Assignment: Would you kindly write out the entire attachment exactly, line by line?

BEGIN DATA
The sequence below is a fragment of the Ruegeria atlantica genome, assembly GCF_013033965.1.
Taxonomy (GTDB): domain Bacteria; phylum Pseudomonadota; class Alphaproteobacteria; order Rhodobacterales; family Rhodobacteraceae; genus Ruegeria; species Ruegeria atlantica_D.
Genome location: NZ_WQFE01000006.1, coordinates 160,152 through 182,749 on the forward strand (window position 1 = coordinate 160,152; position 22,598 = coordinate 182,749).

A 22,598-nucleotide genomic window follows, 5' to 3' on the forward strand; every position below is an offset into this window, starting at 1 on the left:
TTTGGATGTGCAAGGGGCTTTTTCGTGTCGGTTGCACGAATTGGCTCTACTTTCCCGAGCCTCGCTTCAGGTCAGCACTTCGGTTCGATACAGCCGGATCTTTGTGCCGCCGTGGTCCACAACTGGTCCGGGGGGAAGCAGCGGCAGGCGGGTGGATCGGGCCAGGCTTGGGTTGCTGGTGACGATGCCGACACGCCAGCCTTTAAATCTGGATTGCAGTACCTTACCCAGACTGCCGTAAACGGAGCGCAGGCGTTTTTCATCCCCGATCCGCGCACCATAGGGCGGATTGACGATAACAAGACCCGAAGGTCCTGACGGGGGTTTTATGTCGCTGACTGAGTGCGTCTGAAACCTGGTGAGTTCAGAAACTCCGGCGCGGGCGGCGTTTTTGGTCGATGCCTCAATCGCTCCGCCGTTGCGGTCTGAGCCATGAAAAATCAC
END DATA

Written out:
The sequence below is a fragment of the Ruegeria atlantica genome, assembly GCF_013033965.1.
Taxonomy (GTDB): domain Bacteria; phylum Pseudomonadota; class Alphaproteobacteria; order Rhodobacterales; family Rhodobacteraceae; genus Ruegeria; species Ruegeria atlantica_D.
Genome location: NZ_WQFE01000006.1, coordinates 160,152 through 182,749 on the forward strand (window position 1 = coordinate 160,152; position 22,598 = coordinate 182,749).

A 22,598-nucleotide genomic window follows, 5' to 3' on the forward strand; every position below is an offset into this window, starting at 1 on the left:
TTTGGATGTGCAAGGGGCTTTTTCGTGTCGGTTGCACGAATTGGCTCTACTTTCCCGAGCCTCGCTTCAGGTCAGCACTTCGGTTCGATACAGCCGGATCTTTGTGCCGCCGTGGTCCACAACTGGTCCGGGGGGAAGCAGCGGCAGGCGGGTGGATCGGGCCAGGCTTGGGTTGCTGGTGACGATGCCGACACGCCAGCCTTTAAATCTGGATTGCAGTACCTTACCCAGACTGCCGTAAACGGAGCGCAGGCGTTTTTCATCCCCGATCCGCGCACCATAGGGCGGATTGACGATAACAAGACCCGAAGGTCCTGACGGGGGTTTTATGTCGCTGACTGAGTGCGTCTGAAACCTGGTGAGTTCAGAAACTCCGGCGCGGGCGGCGTTTTTGGTCGATGCCTCAATCGCTCCGCCGTTGCGGTCTGAGCCATGAAAAATCAC